by Jay Remer, the Etiquette Guy
First dates are not always easy; we complicate things with anticipation, agendas, and intentions. I have recently been asked a number of questions about first dates. The most burning question - not surprisingly - is about finances. Who pays the tab on the first date? The most traditional dates usually involved a man asking a woman on a date. Traditionally, the man pays — always, with no exceptions. But in our modern day, the person who issues the invitation should also be the one to pay.
However, many first dates are not traditional and the guidelines of etiquette need to be more flexible. Perhaps a first date is simply a get together for coffee. Perhaps it is a date with a member of the same sex. Today it is not unusual for a woman to ask a man out for a first date. But in all of these cases, one person invites another and therefore is responsible for the bill. Subsequent dates are another matter because such meetings and who will pay can be decided mutually.
I would have never allowed a woman to pay for me, but times have changed. Women want to share financial responsibility, as is appropriate, and I have learned how to graciously accept their kind invitations. But it wasn’t easy breaking old habits. My advice on any matters involving money, is to discuss them well ahead of time if there is any question at all. I would suggest that if the date is a simple one, such as coffee or a movie, perhaps alternating who pays is a good solution. On dinner dates, decide before you even make the reservation, who will pay. If you decide to split the bill, be sure to let the waiter know before you order. I advise against this however as it does not introduce any element of gratitude or generosity into the evening. Both of these ingredients are essential to any long-term relationship.
Not all dates lead to a long-term relationship however, and inviting someone out casually to a fun concert or event is a great way to say thank you for some past kindness. It is also a great way to strengthen a platonic friendship. Initiating a social outing is a fun way to break out of the work week. However, do be prepared for the occasional regret. Your schedule and your friend’s won’t always jive. Don’t take it personally and don’t demand an explanation. When you do ask someone to join you, make it clear that they will be your guest. More likely than not, they will reciprocate the invitation.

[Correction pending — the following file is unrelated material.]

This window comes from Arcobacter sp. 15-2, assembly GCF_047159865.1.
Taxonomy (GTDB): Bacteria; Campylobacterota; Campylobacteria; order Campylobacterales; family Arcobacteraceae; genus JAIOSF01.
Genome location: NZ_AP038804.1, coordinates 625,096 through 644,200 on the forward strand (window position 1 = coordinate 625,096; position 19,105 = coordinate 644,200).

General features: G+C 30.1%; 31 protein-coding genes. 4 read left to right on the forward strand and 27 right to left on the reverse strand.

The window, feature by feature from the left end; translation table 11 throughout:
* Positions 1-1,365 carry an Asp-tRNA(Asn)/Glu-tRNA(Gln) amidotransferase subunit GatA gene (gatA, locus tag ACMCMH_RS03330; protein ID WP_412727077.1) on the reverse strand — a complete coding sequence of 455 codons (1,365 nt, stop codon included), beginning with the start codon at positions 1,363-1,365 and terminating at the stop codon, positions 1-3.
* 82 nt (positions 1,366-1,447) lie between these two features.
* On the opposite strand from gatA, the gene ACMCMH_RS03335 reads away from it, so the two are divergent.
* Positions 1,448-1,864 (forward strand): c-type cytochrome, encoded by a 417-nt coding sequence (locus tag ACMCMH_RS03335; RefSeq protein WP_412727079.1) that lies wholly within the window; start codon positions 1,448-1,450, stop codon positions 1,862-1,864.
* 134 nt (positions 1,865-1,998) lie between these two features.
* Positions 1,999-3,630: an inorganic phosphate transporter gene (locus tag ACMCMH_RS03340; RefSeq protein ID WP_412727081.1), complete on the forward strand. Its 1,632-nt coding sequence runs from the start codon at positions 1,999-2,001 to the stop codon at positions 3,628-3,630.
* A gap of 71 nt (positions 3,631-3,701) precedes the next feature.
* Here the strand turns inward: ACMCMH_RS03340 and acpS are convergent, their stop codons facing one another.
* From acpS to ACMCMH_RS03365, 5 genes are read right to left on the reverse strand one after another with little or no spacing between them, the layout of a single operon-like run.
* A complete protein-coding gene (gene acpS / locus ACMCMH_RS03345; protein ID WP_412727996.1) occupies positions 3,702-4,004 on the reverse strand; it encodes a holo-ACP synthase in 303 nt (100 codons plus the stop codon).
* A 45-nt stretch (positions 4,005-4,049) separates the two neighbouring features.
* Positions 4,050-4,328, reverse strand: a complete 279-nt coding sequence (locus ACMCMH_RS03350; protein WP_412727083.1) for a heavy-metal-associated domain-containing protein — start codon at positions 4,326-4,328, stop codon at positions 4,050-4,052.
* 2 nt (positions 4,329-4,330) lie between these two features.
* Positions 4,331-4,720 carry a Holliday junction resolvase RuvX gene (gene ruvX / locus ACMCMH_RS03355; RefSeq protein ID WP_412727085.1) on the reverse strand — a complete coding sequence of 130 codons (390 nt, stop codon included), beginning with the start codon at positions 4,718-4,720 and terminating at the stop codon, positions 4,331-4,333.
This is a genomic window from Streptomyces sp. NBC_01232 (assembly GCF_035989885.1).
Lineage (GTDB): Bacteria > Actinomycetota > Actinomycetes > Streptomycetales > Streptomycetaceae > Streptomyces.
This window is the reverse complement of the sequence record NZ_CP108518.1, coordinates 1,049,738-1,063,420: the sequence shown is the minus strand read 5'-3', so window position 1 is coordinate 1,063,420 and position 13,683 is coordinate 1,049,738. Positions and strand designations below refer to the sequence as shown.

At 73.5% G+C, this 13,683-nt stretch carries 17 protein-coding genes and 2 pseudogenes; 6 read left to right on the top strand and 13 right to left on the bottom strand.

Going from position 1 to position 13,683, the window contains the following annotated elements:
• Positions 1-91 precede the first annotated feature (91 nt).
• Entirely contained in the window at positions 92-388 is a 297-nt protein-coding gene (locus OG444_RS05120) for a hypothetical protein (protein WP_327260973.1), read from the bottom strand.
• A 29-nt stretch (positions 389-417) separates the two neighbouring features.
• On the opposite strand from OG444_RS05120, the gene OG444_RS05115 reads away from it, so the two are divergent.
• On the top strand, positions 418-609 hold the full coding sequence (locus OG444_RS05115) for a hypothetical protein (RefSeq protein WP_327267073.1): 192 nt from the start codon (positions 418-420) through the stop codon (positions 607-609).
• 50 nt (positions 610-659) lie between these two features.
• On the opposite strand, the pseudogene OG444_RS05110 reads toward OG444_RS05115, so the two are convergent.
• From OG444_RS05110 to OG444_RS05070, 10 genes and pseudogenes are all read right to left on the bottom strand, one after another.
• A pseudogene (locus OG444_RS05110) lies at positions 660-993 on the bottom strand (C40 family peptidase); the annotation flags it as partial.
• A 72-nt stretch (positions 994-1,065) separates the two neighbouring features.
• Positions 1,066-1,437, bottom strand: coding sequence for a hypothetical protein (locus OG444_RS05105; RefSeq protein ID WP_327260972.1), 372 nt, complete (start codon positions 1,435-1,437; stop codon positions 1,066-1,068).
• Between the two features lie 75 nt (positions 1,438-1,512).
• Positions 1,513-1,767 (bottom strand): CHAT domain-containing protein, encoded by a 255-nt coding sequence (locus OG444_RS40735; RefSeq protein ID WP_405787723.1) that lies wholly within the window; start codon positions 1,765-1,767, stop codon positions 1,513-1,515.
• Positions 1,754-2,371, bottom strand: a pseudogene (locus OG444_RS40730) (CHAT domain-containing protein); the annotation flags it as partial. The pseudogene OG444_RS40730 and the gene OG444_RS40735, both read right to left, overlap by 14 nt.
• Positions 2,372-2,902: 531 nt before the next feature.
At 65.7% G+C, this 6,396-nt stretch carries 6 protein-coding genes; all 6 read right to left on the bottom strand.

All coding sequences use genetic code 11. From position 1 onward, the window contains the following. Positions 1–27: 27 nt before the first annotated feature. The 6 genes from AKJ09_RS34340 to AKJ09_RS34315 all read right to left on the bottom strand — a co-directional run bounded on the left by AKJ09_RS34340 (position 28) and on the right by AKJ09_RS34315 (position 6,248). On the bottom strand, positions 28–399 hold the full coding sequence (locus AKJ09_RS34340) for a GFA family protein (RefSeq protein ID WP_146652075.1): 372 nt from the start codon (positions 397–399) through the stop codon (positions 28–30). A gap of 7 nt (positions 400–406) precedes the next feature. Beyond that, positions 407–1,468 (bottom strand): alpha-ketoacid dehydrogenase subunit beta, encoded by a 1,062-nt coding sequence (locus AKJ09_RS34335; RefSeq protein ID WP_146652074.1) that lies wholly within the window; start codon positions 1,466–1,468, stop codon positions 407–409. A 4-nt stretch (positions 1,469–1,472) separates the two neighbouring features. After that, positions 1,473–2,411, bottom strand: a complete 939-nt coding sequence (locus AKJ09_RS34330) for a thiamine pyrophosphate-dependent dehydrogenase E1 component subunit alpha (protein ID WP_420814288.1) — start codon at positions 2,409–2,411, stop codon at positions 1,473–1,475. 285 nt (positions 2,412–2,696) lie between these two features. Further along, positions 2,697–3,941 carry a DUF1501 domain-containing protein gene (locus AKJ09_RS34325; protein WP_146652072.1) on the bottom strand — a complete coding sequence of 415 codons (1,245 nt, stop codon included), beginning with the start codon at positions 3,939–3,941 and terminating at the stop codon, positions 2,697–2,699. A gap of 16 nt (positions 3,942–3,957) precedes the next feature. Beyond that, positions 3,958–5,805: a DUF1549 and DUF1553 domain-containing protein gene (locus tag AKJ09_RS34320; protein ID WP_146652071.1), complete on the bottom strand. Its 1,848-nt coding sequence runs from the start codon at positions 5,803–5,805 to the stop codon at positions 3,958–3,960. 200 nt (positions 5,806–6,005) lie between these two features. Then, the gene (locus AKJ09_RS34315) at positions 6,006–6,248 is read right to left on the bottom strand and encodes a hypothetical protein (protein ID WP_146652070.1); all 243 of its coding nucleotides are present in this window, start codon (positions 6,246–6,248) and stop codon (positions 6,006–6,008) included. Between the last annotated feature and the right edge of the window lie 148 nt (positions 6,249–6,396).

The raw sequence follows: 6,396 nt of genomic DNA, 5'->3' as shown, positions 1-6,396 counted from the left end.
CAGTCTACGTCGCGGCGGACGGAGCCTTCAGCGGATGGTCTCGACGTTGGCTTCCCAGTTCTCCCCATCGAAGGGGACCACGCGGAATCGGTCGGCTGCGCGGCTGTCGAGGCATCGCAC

First dates are excellent times to make good impressions. You may even be meeting your date’s parents for the first time. I advise people to wear clean clothes appropriate to the venue they will be visiting. Be freshly bathed and coiffed. Brush your teeth and use a breath freshener. Don’t talk too much about yourself. Find out as much as you can about what your date enjoys doing when not working or going to school. What books do they read; what music do they listen to; what movies do they watch? Steer away from controversial topics such as religious or political views until you have gotten to know the person a bit.
Before long, you will both have decided if you want to further your friendship or not. Have compassion for yourself and for your date if it becomes clear that you are not really compatible. Parting as friends eliminates any negative feelings either of you may have about one another. Compassion will be a strength in any ongoing relationship as well. Be sure to put the other person’s feelings ahead of your own. This is a good rule of thumb for first dates and for any other first meetings for that matter. Treat one another with respect and kindness and your first date will be one you will remember.
Jay Remer is the Etiquette Guy, and is certified by the Protocol School of Washington as a consultant for corporate etiquette and international protocol.